When districts implement routing software, they’re looking to increase their level of service, to streamline processes for administration and teachers, to automate systems, or to find operational efficiencies. But the most important reason a school district invests in routing software is to address complex student needs and route students safely. If you’re looking at new technology for your district, consider purchasing routing software that contains these eight essential features.
1. Safety Rules Built Into the Map — Routing software must begin with the student’s needs in mind; otherwise, it’s as though you’re just routing a collection of bus stops. When safety rules are contained within a routing solution’s map, it prevents routers from having to micromanage each individual bus stop on every run. Take, for example, a stop that is currently a left-side pick-up, where the road has been deemed safe enough for students to cross. Just because a stop is serviced on the left-side today does not mean that rule will always be true. A student who needs a right-side pick-up could move into the neighborhood and the software must be able to recognize that. A router’s attention to detail should not be the only thing standing between a student and an unsafe assignment.
2. Automation (Not Simply Color-Coding) — While any routing solution should allow for some manual routing, it should be the exception, not the rule. For example, if a road is unsafe for students to walk along, the software should consider that every single time, whether there is one stop nearby or 1,000. Needing to rely on a router to avoid the green-colored streets every time is not only inefficient but can also lead to unsafe assignments.
3. Day and Week Variance — Students may need to be routed to different addresses on different days or different weeks. Your school’s policy may limit how often this happens but, as I’m sure you know, life is full of exceptions. A great routing solution can not only handle those exceptions, but also expect them. Similarly, if your special education or vocational program requires special routing, the software should let users adjust pick-up and drop-off locations depending on the day or the week. You shouldn’t have to create duplicate student records in order to do so.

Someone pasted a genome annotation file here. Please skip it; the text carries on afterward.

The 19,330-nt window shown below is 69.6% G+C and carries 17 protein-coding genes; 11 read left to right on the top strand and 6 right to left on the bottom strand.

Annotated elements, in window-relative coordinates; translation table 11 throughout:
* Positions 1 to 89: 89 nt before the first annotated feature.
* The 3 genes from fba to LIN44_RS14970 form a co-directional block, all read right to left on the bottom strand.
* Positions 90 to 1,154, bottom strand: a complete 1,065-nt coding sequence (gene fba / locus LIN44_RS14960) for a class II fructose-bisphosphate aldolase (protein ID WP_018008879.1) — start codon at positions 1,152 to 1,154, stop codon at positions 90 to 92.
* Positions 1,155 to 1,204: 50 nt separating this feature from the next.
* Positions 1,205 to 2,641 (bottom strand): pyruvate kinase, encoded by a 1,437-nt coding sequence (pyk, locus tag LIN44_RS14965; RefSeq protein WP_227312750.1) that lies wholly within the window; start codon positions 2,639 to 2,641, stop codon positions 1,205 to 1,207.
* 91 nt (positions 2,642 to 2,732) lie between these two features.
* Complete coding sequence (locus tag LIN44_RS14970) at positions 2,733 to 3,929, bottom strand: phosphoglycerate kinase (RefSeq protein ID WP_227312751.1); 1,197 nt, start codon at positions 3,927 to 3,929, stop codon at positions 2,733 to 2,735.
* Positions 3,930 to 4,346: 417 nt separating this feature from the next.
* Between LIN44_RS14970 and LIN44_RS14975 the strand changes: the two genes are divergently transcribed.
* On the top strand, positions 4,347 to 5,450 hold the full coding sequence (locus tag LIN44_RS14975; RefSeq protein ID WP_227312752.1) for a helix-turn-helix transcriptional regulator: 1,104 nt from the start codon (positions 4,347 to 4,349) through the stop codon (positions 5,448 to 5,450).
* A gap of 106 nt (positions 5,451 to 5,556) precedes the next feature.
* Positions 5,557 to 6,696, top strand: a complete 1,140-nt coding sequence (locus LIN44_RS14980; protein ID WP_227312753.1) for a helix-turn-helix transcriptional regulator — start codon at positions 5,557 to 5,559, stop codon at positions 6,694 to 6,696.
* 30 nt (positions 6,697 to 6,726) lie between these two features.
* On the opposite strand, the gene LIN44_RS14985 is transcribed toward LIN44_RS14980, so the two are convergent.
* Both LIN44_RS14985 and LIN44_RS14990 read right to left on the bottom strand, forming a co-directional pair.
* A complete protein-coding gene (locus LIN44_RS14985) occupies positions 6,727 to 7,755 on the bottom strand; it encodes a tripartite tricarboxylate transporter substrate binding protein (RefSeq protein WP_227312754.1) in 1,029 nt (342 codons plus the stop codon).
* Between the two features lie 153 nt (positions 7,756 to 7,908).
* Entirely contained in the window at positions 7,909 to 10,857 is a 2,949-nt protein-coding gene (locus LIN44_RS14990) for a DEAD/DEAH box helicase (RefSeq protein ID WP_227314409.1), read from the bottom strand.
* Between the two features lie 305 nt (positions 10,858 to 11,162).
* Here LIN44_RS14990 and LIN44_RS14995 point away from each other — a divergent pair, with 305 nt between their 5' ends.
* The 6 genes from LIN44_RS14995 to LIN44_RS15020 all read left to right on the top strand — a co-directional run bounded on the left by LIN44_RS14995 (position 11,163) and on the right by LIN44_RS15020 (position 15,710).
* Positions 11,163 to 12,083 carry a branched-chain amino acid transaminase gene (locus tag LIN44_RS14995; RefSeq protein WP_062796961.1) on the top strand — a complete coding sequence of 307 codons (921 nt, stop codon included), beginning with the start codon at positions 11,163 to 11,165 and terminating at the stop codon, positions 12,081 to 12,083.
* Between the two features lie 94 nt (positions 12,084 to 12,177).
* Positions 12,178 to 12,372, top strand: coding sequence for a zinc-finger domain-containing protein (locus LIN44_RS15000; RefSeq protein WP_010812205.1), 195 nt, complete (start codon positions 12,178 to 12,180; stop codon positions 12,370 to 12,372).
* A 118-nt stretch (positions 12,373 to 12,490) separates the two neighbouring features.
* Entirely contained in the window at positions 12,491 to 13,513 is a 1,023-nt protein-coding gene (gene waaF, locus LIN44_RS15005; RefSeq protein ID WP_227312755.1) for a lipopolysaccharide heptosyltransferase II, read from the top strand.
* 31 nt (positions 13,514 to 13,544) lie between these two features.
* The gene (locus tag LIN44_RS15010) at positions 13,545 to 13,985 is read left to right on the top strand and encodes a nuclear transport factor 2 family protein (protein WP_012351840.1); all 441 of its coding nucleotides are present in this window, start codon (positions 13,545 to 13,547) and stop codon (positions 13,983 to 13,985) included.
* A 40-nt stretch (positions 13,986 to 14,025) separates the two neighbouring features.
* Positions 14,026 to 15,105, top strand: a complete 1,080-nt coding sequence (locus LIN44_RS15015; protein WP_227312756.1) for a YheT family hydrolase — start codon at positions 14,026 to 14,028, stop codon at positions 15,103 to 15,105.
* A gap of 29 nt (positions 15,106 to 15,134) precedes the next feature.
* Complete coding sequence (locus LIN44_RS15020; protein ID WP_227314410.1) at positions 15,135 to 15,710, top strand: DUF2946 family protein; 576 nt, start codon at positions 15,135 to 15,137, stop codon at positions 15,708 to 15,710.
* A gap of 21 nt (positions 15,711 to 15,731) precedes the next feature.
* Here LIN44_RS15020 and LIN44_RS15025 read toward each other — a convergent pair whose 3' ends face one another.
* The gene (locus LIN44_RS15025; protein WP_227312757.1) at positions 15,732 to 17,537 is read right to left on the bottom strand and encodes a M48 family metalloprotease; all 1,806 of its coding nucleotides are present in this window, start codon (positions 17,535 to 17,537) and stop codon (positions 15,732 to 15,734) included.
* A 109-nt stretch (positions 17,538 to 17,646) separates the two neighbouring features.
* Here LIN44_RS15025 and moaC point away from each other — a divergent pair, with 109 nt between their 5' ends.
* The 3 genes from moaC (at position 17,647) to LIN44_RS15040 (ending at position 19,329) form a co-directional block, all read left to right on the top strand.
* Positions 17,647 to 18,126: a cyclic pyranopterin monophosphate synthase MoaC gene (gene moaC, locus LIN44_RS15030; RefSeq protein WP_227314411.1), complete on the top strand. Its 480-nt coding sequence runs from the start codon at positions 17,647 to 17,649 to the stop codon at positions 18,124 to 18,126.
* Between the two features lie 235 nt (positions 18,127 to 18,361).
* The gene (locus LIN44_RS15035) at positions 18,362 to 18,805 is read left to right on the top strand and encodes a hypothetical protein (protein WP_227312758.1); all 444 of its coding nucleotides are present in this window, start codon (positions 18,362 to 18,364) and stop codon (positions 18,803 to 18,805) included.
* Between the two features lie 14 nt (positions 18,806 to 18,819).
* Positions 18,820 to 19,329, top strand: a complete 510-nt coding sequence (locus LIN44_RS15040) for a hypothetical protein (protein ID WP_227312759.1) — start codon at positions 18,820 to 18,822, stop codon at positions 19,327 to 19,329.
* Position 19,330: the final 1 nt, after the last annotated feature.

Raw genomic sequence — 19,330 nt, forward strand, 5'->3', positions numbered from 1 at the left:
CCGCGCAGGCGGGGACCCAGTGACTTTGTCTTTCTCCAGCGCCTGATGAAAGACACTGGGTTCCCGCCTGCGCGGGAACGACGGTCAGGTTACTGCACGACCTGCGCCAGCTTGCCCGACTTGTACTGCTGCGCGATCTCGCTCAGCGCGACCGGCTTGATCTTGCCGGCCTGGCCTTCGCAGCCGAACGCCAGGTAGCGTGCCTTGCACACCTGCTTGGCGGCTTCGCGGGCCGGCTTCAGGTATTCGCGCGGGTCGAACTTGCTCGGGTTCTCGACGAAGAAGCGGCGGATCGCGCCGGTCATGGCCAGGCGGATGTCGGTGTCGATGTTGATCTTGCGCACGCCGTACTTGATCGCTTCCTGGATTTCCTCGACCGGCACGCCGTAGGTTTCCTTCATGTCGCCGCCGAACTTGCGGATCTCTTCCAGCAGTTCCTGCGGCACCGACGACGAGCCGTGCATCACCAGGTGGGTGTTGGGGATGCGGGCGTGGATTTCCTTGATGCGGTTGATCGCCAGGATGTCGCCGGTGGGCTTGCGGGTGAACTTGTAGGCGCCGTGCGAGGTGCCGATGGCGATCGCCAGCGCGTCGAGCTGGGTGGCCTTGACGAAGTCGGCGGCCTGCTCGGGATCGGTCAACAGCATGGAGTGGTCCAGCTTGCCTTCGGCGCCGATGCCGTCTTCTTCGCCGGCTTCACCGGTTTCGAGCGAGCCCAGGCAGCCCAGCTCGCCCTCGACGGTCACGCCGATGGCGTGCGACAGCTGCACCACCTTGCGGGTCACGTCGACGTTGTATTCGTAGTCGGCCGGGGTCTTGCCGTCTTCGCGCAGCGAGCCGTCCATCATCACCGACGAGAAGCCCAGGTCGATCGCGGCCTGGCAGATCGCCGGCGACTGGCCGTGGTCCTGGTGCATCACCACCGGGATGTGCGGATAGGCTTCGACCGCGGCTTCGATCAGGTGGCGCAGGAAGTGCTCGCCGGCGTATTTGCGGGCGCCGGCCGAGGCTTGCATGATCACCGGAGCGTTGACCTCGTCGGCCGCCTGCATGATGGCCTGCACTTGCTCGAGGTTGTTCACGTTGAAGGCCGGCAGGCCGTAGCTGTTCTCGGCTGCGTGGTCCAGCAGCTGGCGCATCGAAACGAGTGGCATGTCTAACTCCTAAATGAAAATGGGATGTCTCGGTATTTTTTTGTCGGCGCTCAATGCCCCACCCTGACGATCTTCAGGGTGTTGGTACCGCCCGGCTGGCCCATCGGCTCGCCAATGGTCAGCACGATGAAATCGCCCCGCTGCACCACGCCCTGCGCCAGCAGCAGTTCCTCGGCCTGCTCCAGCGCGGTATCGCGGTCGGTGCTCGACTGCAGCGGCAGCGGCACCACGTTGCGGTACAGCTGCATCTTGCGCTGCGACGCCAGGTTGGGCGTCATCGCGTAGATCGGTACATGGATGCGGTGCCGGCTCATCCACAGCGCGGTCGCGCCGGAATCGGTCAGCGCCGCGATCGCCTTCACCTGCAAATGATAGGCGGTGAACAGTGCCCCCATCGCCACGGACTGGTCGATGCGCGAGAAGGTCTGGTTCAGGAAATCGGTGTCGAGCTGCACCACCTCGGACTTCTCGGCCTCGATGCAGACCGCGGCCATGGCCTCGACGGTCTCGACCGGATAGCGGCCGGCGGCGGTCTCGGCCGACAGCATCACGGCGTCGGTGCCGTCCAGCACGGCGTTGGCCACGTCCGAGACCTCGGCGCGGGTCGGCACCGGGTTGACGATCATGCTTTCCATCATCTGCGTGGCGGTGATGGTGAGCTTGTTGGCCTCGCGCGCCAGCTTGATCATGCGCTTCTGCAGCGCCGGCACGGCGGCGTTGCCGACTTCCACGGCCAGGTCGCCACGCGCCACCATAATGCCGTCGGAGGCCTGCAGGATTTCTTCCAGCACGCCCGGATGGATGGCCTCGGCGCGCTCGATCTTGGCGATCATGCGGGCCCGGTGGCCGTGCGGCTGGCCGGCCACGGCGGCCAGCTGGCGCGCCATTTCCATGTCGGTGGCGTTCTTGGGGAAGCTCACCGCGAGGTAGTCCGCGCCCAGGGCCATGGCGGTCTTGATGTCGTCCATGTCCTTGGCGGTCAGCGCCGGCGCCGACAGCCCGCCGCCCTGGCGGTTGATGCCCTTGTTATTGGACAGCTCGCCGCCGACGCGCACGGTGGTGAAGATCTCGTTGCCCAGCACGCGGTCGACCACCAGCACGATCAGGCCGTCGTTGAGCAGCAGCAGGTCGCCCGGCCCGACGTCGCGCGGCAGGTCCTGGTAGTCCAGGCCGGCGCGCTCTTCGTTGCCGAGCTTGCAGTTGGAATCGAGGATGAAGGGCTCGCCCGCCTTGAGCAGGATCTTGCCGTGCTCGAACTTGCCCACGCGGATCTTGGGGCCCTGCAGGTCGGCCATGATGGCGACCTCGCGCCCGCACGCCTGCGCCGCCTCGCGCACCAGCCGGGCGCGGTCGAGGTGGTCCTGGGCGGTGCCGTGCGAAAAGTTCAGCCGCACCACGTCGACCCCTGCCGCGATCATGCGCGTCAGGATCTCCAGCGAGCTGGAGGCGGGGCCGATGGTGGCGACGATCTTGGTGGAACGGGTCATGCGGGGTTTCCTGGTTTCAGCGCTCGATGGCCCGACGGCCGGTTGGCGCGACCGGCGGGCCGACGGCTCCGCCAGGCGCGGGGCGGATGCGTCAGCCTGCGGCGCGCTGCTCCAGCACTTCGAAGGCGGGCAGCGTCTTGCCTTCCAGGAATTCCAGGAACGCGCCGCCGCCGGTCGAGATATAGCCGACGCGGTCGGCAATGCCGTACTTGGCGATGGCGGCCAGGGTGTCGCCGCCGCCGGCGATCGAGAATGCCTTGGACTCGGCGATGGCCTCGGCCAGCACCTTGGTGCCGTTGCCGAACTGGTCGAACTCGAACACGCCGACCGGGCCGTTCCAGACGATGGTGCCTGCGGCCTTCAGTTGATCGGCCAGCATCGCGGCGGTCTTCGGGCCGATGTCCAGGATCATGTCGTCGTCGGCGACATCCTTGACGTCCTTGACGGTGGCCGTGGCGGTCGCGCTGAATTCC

4. Assigned School vs. School of Residence — Enrollment boundaries are an essential feature in routing software and they should hold true in most cases. However, make sure to consider a program’s flexibility for overriding the automatically assigned school. If special education or open enrollment dictate that a student needs to be routed outside of their standard school assignment, the software should allow it to be done simply.
5. Hardware and Software All-In-One — Routing software needs to be vendor-agnostic. It should work with virtually any system that can send or receive data in a flat file. Even better is when a single company can service your program’s multifaceted needs. If, for example, a feature of your GPS is not syncing up with your routing solution, and the software vendor and hardware vendor cannot agree on a solution, you end up in the middle with the problem unsolved. When both systems are provided by a one-stop shop, you only have to make one call for support.
6. An Updateable Map — It’s inevitable that roads change and neighborhoods expand. Quality routing software allows you to add new streets with simple, direct, point-and-click functionality. You should have full rights to edit existing streets, as well as the streets’ routing rules. And if a comprehensive map upgrade is necessary, the vendor should begin with your existing map (not a brand new one) so you don’t lose any customizations you’ve made.
7. “Change, But Add If New” Import Feature — This feature preserves changes a user makes to a student file in order to geocode and route them. If a student’s file in your student information student has a P.O. Box for an address, and you fix it in the software to route him to a street address, the nightly import should not overwrite the correct address with the P.O. Box and pull him off his run.
8. New Development — Technology advances rapidly. If a routing software vendor isn’t continuously improving their product as technology progresses, then they will soon become obsolete. You should ask any routing vendor to describe their development process: What features are they working on now? What new products are they developing? How many software releases do they make per year? Of the client suggestions they received last year, how many of those directly translated to software improvements? Ask these questions during a demo to find out if a vendor is going to stay ahead of the curve.
Looking at this list, it’s clear that a great routing solution is built around student needs and puts the student at the center of every feature. But the best routing solutions do even more: they house your local knowledge and talent, and act as a true reflection of your operation so that you can measure results and be transparent to the public. So when you’re next looking at transportation technology, remember to ask for the eight essential features above, and find out how they will evolve to meet future needs.